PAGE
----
2016 Crystal Bell Lifetime Achievement Award Winner – Phil Nardone
Congratulations! As the winner of the John J. Molloy Crystal Bell Lifetime Achievement Award last year, what did this award win mean to you personally?
When you’ve been in the PR industry for as long as I have, it’s extremely touching to be recognized by peers for a lifetime of work. While standing on stage at the Bell Ringers, I was overwhelmed to see the number of people in the room whose lives I had impacted in some way – as an employer, a professor, or most importantly, as a mentor. I was most grateful for the fact that I was being honored for what I did beyond my work at PAN. After 15 years of teaching, mentoring, building and creating opportunities, being recognized with the Crystal Bell was a privilege. Additionally, the Crystal Bell has always held a special place as I listen intently each year to what the winner has to say; they are recognized at the pinnacle of their career, and I’m thrilled to be in such esteemed company.
How has the PR industry evolved since you founded PAN over 20 years ago?
The biggest change came with the evolving customer journey and onset of social media platforms. Parallel to social media, the convergence of digital as an element of PR is responsible for many of the recent evolutions. In the 80’s, PR was an isolated function within the marketing arena. Today, there isn’t a program we do at PAN that doesn’t touch social or digital activities. Frankly, I’m pleased that our industry has adjusted as technology has progressed.
Beyond evolving with the increased prevalence of social media and digital, there has also been a change in the way PR is viewed. When I started, I remember struggling with the fact that experienced PR executives had not earned a seat at the table in a boardroom. This has changed in a substantial way. It’s great to see CMOs and other marketing executives, who came up through the ranks by working in PR, have a strong voice and sit at the table with the rest of the board and C-suite.
What characteristics do you look for when bringing new talent into PAN?
I always say that if I weren’t in PR, I would be in HR. If you have ever worked for me, then you know culture is everything. Since I put such a priority on culture, I expect every employee at PAN, regardless of office, to participate in building & creating a great environment. I look for people that are excited about challenging the process and suggesting new ideas, all with the hopes of making PAN (and our industry) a better place to work.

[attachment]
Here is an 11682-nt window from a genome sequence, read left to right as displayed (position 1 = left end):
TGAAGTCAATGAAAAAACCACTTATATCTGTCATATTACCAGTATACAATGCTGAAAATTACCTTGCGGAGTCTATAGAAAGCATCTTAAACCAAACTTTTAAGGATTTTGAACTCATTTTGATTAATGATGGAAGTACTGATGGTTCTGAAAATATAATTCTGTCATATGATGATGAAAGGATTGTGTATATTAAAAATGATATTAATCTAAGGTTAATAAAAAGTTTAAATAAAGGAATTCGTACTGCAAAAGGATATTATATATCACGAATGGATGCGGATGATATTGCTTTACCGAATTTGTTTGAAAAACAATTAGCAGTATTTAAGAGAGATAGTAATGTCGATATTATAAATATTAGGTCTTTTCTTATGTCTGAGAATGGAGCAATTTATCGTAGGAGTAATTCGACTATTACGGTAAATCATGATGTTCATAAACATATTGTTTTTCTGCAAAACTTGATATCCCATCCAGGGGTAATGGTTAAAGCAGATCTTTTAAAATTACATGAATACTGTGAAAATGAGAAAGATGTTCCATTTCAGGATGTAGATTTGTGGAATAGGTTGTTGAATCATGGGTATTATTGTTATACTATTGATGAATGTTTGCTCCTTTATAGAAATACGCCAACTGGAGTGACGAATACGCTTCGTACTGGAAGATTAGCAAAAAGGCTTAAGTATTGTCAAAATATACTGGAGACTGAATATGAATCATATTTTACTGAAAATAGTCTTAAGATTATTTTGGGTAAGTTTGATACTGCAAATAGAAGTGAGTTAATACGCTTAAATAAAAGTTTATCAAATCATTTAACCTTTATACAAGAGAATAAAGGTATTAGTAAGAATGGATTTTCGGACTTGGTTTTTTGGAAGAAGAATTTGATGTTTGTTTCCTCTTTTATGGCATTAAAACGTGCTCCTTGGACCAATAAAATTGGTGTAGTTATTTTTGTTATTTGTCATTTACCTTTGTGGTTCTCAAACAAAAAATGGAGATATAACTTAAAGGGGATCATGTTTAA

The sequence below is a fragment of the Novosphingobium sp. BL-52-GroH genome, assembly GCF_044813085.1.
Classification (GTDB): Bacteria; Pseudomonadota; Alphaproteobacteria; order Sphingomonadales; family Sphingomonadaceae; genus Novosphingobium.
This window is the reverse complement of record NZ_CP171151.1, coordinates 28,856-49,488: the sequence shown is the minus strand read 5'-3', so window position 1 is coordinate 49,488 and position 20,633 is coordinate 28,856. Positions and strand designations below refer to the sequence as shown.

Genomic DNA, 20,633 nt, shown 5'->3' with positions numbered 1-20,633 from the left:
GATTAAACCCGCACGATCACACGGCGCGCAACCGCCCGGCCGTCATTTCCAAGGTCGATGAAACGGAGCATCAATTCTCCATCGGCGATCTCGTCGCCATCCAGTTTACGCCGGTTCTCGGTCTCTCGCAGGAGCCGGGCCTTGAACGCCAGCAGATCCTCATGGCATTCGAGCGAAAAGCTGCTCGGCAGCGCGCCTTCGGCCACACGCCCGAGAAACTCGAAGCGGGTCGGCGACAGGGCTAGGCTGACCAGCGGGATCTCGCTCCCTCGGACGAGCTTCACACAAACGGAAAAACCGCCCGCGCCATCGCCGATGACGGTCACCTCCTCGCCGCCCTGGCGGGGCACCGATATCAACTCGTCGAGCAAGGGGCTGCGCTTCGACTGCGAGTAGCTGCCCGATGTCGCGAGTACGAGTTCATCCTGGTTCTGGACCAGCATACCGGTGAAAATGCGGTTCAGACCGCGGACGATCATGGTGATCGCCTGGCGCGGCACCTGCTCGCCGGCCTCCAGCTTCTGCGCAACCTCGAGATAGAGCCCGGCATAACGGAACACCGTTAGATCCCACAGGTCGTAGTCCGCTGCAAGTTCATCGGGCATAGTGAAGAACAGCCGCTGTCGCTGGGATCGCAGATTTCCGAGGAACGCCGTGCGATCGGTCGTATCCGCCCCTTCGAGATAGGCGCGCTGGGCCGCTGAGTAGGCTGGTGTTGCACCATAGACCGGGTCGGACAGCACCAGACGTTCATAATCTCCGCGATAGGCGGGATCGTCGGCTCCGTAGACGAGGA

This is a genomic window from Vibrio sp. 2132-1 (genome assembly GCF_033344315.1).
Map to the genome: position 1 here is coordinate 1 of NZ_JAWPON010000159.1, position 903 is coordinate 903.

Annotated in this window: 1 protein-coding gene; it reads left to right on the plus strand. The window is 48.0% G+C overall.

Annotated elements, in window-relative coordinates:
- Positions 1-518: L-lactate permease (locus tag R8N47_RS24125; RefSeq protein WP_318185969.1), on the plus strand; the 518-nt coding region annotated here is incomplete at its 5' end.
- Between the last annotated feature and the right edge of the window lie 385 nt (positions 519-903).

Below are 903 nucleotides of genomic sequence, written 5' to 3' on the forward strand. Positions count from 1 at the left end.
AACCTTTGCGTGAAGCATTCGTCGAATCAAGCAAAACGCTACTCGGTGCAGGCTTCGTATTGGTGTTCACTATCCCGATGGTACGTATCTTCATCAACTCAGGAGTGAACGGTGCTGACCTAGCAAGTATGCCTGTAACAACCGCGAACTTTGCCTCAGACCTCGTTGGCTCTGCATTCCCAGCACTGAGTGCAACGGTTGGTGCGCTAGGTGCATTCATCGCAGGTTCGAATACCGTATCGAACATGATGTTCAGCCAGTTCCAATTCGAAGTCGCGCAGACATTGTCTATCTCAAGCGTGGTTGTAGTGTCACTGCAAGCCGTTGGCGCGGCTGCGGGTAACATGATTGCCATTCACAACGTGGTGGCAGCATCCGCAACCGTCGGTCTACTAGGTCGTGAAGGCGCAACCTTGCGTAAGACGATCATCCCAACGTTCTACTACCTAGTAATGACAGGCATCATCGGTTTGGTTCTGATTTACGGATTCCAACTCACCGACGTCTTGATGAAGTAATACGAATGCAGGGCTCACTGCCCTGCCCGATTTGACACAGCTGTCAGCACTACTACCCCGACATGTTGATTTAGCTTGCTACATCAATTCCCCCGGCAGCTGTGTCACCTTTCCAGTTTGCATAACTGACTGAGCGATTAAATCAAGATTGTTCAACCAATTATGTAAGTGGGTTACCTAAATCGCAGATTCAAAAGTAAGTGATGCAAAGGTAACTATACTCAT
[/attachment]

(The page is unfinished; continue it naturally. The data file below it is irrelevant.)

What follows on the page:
What makes New England, and Boston specifically, unique in the PR industry?
As the CEO of a mid-sized PR firm, I’m excited that we are in a city that is so collaborative and innovative. I regularly meet with the CEOs of other agencies. We’re constantly having lunch meetings, getting together for dinner, or even just grabbing a coffee to share and help each other as a sounding board. The PR community in Boston is relatively small, even though we reach a global scale. But the fact that we are so collaborative and supportive of one another is really special and unique.
Also, we have such unbelievable innovation that is driven in our backyard – coupled with emerging businesses and established brands that continue to push the envelope on creating the “next great thing.” Round that out with some of the best VCs and universities in the country, and you have a formula for long-term success.
If you could give one piece of advice to someone who wants a lasting career in PR, like yours, what would it be?
It’s all about three things: listening to your inner voice, being honest, and loving where you are (and making the most of it). I subscribe to these principle in everything I do.
It’s important to take the time to listen to the voice inside. If you’re being asked to do something that isn’t right, don’t do it.
Be honest, because if you don’t have your integrity, then you don’t have anything. That’s important in your PR career, but also important in your day-to-day life. I tell my sons every day to make good decisions, because you need to live by your choices.
I can’t overstate how important it is to love where you are, whether it’s a large corporate company, a mid-sized non-profit, or a small boutique agency. And if you don’t love it, move on. This industry is too robust and there are too many opportunities available for someone to sit at a job where they aren’t happy.
Every May, I share tips with the graduating seniors in my class at the Newhouse School of Public Communications at Syracuse University. Let me share them with you, as they are just as relevant for students entering the workforce for the first time as they are for PR professionals with a decade of experience under their belts: ‘Cuse Chronicles by a CEO – Before We Say Goodbye.
What advice would you have for the selection committee in identifying the 2018 John J. Molloy Crystal Bell Lifetime Achievement Award winner?
I’d like to pass the baton to someone who motivates people, is approachable and thoughtful, and cares about their community, environment, and country. The recipient of this award shouldn’t be someone that is selected solely because of what they do from 9 – 5. By the time someone at this point in their career is eligible for this award, they should be influencing and helping people in all aspects of their life. It’s important to recognize individuals who impact people’s lives – not just in an office, but in a personal way.
The winners before me are all well-known in our field, and always someone I was proud to watch receive the award. This is the most meaningful award from the Publicity Club in my opinion, because they’re recognizing someone who took their role and their experience, and have done things beyond their title and career with that position. They made a difference!!
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